The conditional expectation $\mathbb{E}[\,X\,|\,\mathcal{G}\,]$ of a random variable $X\in\mathcal{L}^{1}$ on some probability space $(\Omega,\mathcal{F},\mathbb{P})$ (where $\mathcal{G}\subset\mathcal{F}$) always exists and is unique up to sets of measure zero.

I am wondering what this last part really means. Here is my understanding: $\mathbb{E}[\,X\,|\,\mathcal{G}\,]$ is unique on all $A\in\mathcal{G}$ with $\mathbb{P}(A)=1$. Is this correct? Or does uniqueness only hold on (at least) one $A\in\mathcal{G}$ with full measure?

On a similar note: the (conditional) dominated convergence theorem states that $$\mathbb{E}[\,X_{n}\,|\,\mathcal{G}\,] \quad\rightarrow\quad \mathbb{E}[\,X\,|\,\mathcal{G}\,]\qquad\mathbb{P}\text{-a.s.}$$ for $X_{n}\rightarrow X$ $\mathbb{P}$-a.s. with $X_{n}\leq Y$, $Y\in\mathcal{L}^1$.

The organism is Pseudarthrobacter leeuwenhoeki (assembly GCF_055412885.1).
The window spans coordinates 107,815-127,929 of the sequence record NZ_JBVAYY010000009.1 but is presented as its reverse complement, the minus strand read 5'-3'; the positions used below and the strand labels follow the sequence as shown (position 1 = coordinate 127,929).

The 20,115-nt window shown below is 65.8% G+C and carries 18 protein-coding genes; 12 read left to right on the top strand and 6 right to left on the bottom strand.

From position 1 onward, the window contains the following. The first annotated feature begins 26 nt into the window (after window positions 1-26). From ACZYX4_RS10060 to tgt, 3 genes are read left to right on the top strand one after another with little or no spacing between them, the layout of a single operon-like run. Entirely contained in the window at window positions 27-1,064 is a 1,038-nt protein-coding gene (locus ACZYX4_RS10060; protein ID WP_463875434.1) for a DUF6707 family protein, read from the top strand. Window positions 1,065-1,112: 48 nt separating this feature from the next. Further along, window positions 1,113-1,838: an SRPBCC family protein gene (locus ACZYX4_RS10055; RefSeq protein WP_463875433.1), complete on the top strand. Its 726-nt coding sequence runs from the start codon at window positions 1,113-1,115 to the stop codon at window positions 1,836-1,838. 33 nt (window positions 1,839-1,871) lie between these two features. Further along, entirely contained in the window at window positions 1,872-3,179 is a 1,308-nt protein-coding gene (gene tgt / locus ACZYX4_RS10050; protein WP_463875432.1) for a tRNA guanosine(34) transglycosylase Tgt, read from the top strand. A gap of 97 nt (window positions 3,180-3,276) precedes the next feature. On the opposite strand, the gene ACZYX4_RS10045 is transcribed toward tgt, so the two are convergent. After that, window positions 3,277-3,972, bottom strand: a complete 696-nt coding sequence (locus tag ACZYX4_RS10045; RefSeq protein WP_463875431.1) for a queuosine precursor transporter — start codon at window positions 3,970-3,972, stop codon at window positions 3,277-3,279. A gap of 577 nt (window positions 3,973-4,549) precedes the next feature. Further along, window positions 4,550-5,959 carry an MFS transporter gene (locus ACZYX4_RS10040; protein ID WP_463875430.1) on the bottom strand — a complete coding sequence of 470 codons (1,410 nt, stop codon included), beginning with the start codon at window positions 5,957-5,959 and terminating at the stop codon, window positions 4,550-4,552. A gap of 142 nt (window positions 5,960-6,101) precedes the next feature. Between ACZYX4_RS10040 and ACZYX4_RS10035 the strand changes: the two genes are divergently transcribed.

Again: Does this mean, that I can choose some set $A\in\mathcal{G}$ with $\mathbb{P}(A)=1$, such that $$\mathbb{E}[\,X_{n}\,|\,\mathcal{G}\,](\omega) \quad\rightarrow\quad \mathbb{E}[\,X\,|\,\mathcal{G}\,](\omega)$$ for all $\omega\in A$?

Your help is highly appreciated! Thank you.


Remember that $\mathbb{E}\left[X\mid\mathcal{G}\right]$ is defined to be a $\mathcal{G}$-measurable random variable such that $$\int_A X d\mathbb{P}=\int_A\mathbb{E}\left[X\mid\mathcal{G}\right]d\mathbb{P}$$ for all $A\in\mathcal{G}$. If one changes the value of $\mathbb{E}\left[X\mid\mathcal{G}\right]$ at a set of measure zero, the value of the integral will not change. So saying that $\mathbb{E}\left[X\mid\mathcal{G}\right]$ is unique up to sets of measure zero means that each two random variables which satisfy the above requirements will only differ on a set of measure zero.

As for your second question -- what you wrote is correct.

  • $\begingroup$ Thank you for the clarification! $\endgroup$ – Mark Jun 2 '17 at 14:59

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